Not everyone is well-versed in how tires work, which can lead to confusion surrounding them. Some things that many would consider “common knowledge” are just myths that have spread through the public consciousness. This article will debunk some common tire myths you might have heard to ensure everyone is driving safely on the road.
MYTH: Two New Tires Should Go on the Front
It’s common not to replace every tire on your car at once. If you’re replacing two tires at a time, you might hear some people tell you to replace the front tires first. This dangerous advice might put you in hot water if you aren’t careful. Your rear tires must grip the road much more to keep your car stable during turns and bad road conditions. If you’re getting two new tires, put them to work as your rear wheels.
MYTH: The Right Tire Pressure Is Printed on the Tire Sidewall
You might see a few numbers embossed on the rubber on the side of your tire. Some believe this tells you the correct pressure your tire should be at. It tells you the maximum cold inflation pressure your tire can handle. This number is usually quite a bit higher than your tires’ recommended PSI.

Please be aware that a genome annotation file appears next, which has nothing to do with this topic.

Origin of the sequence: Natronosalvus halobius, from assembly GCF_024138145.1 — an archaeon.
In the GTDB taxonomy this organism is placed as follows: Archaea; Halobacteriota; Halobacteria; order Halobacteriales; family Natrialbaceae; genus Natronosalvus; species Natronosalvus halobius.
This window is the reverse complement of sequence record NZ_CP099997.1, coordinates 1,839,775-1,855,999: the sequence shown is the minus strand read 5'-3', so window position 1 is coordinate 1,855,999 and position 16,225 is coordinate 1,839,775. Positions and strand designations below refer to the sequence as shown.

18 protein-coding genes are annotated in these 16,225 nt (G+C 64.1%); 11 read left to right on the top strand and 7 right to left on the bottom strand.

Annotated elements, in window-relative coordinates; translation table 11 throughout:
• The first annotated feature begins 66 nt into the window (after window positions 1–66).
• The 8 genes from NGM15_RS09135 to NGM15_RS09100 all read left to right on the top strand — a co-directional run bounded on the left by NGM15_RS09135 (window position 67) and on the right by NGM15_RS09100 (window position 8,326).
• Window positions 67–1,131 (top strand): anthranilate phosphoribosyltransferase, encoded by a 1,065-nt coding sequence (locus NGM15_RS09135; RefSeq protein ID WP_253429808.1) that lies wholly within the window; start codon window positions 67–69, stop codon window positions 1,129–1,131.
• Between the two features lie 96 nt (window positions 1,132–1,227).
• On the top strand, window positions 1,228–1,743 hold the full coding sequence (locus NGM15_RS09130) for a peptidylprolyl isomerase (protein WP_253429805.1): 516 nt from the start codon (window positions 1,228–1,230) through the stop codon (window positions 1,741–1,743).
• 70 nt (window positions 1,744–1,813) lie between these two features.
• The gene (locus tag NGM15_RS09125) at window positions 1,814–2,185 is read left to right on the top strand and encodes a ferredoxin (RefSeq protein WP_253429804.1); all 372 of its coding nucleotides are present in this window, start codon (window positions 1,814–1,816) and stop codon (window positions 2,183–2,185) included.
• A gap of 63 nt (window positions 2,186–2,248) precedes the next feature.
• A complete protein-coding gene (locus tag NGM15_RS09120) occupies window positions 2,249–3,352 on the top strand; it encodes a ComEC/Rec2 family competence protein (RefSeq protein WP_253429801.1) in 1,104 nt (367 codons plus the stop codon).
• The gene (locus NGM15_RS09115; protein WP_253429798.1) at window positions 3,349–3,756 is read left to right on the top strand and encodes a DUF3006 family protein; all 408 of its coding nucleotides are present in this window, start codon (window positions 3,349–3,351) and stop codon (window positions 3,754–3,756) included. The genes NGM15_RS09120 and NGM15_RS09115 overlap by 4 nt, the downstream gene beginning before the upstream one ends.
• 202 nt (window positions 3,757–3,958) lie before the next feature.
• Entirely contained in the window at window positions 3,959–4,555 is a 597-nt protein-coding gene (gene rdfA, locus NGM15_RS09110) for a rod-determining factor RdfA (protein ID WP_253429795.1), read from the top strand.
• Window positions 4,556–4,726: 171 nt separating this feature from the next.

MYTH: You Can Rely Solely on Your TPMS
Tire-Pressure Monitoring Systems (TPMS) can be valuable additions to any car, but you shouldn’t put all your faith in them. Just because your TPMS isn’t giving you a warning doesn’t mean your tires are safe. Most TPMS only notify you if a tire loses a quarter of its total pressure. The issue is that driving on low-pressure tires is dangerous far before this warning pops up.
MYTH: Tires Should Be Rotated Once a Year
While this is probably a good rule of thumb for those less knowledgeable about how vehicles work, it’s not good advice. On average, you want to rotate tires every 5,000 to 8,000 miles, or roughly once a year. If you drive more frequently, you’ll need more frequent tire rotations.
MYTH: Having Deep Treads Guarantees a Good Tire
The final common tire myth to debunk is that a deep tread on a tire always means it’s safe to use. The tire’s age can play a big part in whether it’s still useful. After several years, the rubber in tires can succumb to dry rot, making them unsafe to use on the road. Even if they haven’t seen a lot of use and have a deep tread, you still need to replace an old tire that shows signs of dry rot.
If you’re looking for quality tires in Corpus Christi, or need more information about them, contact us here at RNR Tire Express, and we’ll be glad to help you out.